NORTH ADAMS, Mass. — School officials are proposing a level-service budget for fiscal 2022 of $18,380,596.
The draft plan presented to the School Committee on Tuesday is also level-funded and includes no cutbacks. The appropriation would be the same as this year: $17,769,074.
"While there are many things that are becoming more and more clear with regards to the FY 2022 budget, there are still some unknowns," Superintendent Barbara Malkas said. "This is a draft budget, we do not expect that the School Committee will be able to take any action on it tonight. We will need to schedule a public hearing for later in this current fiscal year, when we get to that point where we are, in fact, knowing what our true revenues and our true costs will be for FY22."
Those unknowns include finalizing contracts with professional staff and several nonprofessional bargaining units and final numbers from federal stimulus funds.
This budget is being supported by state Chapter 70 education aid and $611,522 in federal Elementary and Secondary School Emergency Relief Funds but not by dipping into the district's $2 million in school choice funds.
Business Administrator Carrie Burnett said the district benefitted by being held harmless by the state in terms of enrollment. The entire state saw a dip of 3.6 percent and North Adams, 8.15 percent, to 1,308 students. The reasons for the drops in enrollment statewide was in part due to families removing children for home-schooling or private school because of the pandemic.
Despite the drop in enrollment of 116 (which school officials believe will mostly reverse in the fall), the district will receive an additional $30 per student in aid, or $39,240, for total Chapter 70 funds of $13,848,943. North Adams was among the 242 districts out of 318 that received the minimum for extra aid from the Student Opportunity Act.
"So North Adams actually benefits from being held harmless as the aid is spread out over fewer students," said Burnett. "However this does increase our per pupil spending, due to a lack of economies of scale."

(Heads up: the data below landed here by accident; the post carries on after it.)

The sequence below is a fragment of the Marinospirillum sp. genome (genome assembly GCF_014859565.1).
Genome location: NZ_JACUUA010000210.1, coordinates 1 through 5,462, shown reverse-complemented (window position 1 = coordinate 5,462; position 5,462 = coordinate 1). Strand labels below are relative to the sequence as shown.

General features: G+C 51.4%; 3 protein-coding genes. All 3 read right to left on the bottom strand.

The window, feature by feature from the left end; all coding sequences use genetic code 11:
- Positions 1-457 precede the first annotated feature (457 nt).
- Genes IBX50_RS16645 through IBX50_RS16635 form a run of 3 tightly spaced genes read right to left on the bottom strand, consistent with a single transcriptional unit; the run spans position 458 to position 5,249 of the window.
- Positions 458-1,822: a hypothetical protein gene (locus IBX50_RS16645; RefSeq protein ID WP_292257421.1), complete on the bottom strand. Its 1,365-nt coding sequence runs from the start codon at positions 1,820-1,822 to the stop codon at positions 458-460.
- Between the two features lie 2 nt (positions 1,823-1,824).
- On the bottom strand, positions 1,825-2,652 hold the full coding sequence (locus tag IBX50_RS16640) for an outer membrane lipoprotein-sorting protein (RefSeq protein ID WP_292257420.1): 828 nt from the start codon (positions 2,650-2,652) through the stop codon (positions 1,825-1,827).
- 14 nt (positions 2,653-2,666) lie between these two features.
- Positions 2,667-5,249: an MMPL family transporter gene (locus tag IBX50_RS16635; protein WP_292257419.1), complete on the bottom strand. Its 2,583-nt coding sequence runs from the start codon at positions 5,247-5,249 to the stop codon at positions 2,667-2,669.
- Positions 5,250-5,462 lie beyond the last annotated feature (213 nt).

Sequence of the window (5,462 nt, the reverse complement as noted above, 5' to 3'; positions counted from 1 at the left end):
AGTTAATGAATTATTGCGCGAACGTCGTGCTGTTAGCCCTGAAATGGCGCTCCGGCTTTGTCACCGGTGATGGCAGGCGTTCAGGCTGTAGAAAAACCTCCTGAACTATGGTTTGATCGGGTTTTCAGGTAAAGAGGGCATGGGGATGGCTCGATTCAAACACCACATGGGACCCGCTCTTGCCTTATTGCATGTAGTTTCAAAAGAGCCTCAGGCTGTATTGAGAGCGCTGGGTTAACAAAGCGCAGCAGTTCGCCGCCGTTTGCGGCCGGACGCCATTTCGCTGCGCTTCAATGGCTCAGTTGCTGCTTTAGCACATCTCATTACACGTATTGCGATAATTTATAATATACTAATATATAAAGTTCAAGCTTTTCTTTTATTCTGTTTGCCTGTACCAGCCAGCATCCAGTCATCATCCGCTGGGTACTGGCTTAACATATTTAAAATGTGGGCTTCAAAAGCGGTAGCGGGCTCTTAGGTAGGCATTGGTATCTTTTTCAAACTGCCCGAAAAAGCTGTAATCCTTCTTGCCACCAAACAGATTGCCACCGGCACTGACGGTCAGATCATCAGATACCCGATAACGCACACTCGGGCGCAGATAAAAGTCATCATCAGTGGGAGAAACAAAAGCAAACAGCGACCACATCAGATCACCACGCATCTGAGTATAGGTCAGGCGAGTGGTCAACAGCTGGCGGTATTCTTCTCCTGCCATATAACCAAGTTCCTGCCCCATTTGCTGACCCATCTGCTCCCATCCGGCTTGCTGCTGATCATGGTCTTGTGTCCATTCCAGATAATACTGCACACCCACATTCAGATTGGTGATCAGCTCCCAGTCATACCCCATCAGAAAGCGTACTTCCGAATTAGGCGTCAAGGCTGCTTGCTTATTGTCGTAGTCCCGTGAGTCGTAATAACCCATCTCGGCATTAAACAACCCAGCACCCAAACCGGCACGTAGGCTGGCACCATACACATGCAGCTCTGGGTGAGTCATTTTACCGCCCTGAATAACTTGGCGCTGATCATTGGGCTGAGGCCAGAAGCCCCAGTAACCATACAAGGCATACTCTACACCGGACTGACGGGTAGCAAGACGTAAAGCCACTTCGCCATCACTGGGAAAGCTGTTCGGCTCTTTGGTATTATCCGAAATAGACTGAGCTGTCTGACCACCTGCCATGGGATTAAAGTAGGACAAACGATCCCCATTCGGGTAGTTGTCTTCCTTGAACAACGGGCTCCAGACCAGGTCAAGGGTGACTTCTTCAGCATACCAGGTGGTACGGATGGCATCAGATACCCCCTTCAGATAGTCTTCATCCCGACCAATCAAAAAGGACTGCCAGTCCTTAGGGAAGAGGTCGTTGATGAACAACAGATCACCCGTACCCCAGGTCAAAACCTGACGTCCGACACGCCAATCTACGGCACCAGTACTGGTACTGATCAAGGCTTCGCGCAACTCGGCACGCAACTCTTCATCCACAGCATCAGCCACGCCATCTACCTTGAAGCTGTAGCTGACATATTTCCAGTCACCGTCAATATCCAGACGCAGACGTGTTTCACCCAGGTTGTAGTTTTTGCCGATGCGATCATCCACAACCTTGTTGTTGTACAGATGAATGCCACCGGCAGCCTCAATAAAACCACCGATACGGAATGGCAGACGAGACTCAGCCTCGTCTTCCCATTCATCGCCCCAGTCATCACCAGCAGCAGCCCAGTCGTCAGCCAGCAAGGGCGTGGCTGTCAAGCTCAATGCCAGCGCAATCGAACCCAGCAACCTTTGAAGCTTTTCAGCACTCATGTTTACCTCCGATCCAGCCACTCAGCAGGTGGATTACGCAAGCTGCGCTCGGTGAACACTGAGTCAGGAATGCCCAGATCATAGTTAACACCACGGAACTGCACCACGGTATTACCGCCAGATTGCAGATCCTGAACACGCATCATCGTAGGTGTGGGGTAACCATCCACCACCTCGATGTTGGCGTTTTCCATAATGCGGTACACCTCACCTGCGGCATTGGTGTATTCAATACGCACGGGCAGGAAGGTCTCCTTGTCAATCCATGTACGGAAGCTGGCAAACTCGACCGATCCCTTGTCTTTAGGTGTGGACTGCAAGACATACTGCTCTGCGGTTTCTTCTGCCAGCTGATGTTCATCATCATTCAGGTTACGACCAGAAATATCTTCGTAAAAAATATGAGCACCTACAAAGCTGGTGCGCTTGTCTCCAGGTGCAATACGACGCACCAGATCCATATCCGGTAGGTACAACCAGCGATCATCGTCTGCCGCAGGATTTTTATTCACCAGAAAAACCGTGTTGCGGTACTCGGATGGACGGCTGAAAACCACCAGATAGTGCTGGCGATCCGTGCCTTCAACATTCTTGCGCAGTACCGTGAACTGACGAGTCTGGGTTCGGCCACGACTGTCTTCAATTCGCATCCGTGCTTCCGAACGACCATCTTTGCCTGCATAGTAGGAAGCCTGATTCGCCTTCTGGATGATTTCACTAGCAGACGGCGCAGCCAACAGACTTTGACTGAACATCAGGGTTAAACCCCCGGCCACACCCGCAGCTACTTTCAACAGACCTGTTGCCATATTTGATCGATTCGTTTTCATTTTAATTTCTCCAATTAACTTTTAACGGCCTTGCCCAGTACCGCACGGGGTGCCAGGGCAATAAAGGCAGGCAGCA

The current balance of school choice funds is $1,977,911. This revenue has often been used to offset costs and lower the appropriation through taxes. Burnett noted that declining enrollment and the pandemic has also affected school choice numbers, with the district receiving $332,000 in fiscal 2020 compared to a projected $240,000 in fiscal 2022. And it expended $24,000 more in school choice this year than last.
Federal funds have come in four phases as part of several congressional acts designed to support communities during the pandemic, along with state relief funds ($98,650). The first federal relief fund was $304,425, followed by ESSER I, II and III.
"The school district is approximately three-quarters of the way through the ESSER I fund with a carryover and an ending balance of $93,022, and we intend to use some of the ESSER I and ESSER II funds in the FYI 22 as well as the FY23 fiscal years," Burnett said. "We have already spent the Prevention Fund, as well as the school reopening grant, and mostly those funds have gone to PPE and technology."
The ESSER I amount was $491,049, she said, "it was strongly recommended that these funds are used for non-recurring expenses with such allowable activities that include educational technology, supplies and services that enable remote learning, mental health services, activities to address the needs of low-income students with disabilities, [English language learners] and ethnic minorities intake assessments, planning and implementing summer learning, PPE and other activities necessary to maintain district operations and services to employ existing staff."
ESSER II was signed into law Dec. 27 with similar restrictions and an added condition that at least at $10,000 be committed to student mental health and services. The district is in the process of applying for the $1,902,168 grant, which would run from July 1 to Sept. 30, 2023. The third ESSER is part of the $1.9 trillion American Rescue Act signed March 11 and requires 20 percent be committed to addressing learning loss and that the district have a plan in place for return to classrooms.